Government is finally developing a nascent digital department, and that department is DCMS.

That’s from an account by Chris Yiu of a speech by Ed Vaizey at yesterday’s Digital Leaders conference. Chris, who was live blogging the event with characteristic panache, went on to comment:

Merging the digital economy bits of DCMS and BIS is only the beginning – a truly digital department would need to annex bits of the Cabinet Office, Home Office, Department for Education and beyond if we’re serious about a coherent digital strategy for the UK. Perhaps he should go see the PM and pitch to become the first Secretary of State for Digital?

As far as I can tell (I wasn’t at the event, didn’t hear the speech and the text does not seem to have been published), Vaizey was talking about bringing together government policy on the digital economy. Chris is more ambitious than that, as his comment makes clear, prompting the question of why a Secretary of State for Digital might be a good thing in the first place.

There is an easy answer. The future still looks relentlessly digital. Government is still a long way from being organised around meeting needs, rather than providing (or requiring) services. Becoming a more effective digital nation depends on the interaction of networks, tools, people, education, ambition, legal frameworks, security and no doubt much else beside, and it’s very hard to construct a coherent picture, never mind a coherent policy, when those things are fragmented across government. Government’s efforts to make itself digital have been spectacularly successful in some areas, showing what can be done, but those successes are still unevenly distributed. A Secretary of State for Digital could bring drive and focus, accelerating both the pace and the effectiveness of change.

And yet. If there is a Department of Digital, and a Secretary of State for Digital, what should they not be in charge of? If there is a message from the digital revolution, it is that digital touches everything, that the remit of the Department for Analogue will never regain the heady scope it once had. Digital is not a separate thing to be bolted on when the real work has been done elsewhere, it is not a channel for final delivery, independent of context.

We have been here before, in times so long ago that e-government was the cutting edge word:

A long time ago, I used to give a lot of presentations about something called e-government, and particularly e-government strategy. After doing that for a while, I became increasing convinced that that the language of e-government left a lot to be desired, mainly because it had too many connotation of separateness. e-Government was something done by e-people to produce e-strategies which eventually, if you were lucky, might deliver e-services.  In the meantime, government-without-an-e carried on doing what it does, and the two seemed destined to have little to do with each other.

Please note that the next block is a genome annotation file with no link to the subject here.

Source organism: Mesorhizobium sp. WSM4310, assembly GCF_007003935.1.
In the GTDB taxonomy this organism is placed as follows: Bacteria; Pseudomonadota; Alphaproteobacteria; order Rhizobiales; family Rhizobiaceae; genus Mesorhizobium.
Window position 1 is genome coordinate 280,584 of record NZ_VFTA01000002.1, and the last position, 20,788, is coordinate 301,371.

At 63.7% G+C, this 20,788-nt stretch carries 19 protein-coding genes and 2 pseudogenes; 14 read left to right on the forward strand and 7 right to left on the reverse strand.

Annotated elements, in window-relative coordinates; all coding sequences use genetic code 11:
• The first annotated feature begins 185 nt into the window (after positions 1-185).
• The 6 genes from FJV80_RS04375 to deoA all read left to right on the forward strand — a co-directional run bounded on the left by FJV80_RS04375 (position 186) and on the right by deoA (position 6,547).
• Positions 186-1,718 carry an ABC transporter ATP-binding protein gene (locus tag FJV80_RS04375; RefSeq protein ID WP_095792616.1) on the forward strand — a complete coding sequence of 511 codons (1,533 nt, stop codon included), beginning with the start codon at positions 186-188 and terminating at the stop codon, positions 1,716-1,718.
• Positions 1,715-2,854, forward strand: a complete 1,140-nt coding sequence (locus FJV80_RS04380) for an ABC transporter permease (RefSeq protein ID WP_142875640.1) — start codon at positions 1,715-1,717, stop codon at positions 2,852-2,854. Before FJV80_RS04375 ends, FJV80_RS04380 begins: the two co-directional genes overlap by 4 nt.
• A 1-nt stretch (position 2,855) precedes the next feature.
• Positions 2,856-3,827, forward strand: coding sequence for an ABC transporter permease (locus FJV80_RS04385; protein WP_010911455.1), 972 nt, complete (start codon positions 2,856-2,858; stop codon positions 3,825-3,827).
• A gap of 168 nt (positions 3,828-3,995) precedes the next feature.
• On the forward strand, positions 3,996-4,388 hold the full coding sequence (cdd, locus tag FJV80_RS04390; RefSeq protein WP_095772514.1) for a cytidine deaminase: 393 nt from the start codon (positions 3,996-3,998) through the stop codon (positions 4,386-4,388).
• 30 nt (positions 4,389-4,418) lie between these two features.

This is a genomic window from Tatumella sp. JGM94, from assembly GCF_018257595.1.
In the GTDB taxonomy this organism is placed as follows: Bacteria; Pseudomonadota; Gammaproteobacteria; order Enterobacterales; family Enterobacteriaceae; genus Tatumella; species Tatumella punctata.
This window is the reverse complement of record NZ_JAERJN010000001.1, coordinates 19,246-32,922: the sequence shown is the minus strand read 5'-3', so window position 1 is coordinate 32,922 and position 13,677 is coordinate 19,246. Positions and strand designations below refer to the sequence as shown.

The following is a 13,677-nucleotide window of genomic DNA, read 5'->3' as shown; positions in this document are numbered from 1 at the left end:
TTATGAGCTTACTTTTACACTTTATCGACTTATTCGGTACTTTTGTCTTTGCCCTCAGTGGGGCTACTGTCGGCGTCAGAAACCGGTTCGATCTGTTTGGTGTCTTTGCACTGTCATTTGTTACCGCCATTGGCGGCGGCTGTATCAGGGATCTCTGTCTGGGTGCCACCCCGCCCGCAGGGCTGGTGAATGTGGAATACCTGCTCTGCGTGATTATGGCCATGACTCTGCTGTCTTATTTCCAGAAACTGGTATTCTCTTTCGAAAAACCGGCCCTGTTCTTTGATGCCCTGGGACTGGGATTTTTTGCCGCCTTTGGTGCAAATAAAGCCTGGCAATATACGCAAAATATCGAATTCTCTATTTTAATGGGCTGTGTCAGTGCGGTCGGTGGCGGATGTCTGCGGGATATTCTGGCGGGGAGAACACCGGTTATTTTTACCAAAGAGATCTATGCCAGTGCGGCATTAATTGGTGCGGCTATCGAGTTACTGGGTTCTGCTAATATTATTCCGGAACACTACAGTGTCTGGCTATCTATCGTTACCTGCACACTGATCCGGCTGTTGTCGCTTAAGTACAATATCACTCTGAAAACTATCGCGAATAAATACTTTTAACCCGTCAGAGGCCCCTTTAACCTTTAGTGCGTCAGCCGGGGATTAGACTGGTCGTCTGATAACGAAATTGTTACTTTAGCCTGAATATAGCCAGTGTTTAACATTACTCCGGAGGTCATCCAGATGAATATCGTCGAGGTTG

That’s a caricature, of course, but it’s close enough to home that by the end of 2000, those presentations had a little box which faded in (powerpoint animation was still a cool trick back then) proclaiming that e-government is government.  By the end of 2001, the box had grown, the text had gone from 24pt to 60pt and it took up an entire slide on its own.

That perception, that e-government is not a helpful concept, that the future is a single and integrated one, was an important one, with important consequences.  It was one of the first routes for bringing the concept of the customer into central government thinking, it was the vehicle for the first serious work on what we would later call customer insight, reflecting the fact that the real power of online services was their relationship with other channels, and the revolutionary consequences of providing choice in access to public services.

The choice is not as binary as this suggests, of course. Some centralisation of effort, coupled with political drive and leadership, can be a powerful way to drive progress – GDS is an obvious example of that. But organisational solutions demand organisational questions: not just, what is the problem to which the creation of a Department of Digital is the answer, but also, what is the reason for thinking that that is the best available solution?

In other words, the question is not about digital or not digital, it is about systems in a much wider sense. I have argued before that if you want to change a system, you have to understand it as a system.1  I wrote a longer piece on what is fundamentally the same issue a couple of years ago,2 making the point that

It is an encouraging sign of maturity when we can stop qualifying things with ‘electronic’ or ‘digital’. Digital engagement is not a digital problem, it is an engagement problem. More digital activity will be a symptom of better engagement. Better engagement won’t, on the whole, be a symptom of more digital.

All of that suddenly reminds me of a great report Chris wrote (with Sarah Fink) a couple of years ago when he was still working at Policy Exchange. I started to write a response to it at the time, but never got round to finishing it. A few paragraphs from that draft post seem worth resurrecting:

The stack of reports by and to government about the transformational power of digital is tall and tottering. The bottom of the stack is twenty years old, faded and dusty. Now, at the top of the stack comes the latest diagnosis and prescription – Smaller, Better, Faster, Stronger: Remaking government for the digital age from Policy Exchange. Do we really need yet another strategy? And can it tell us anything different from all those which have gone before it?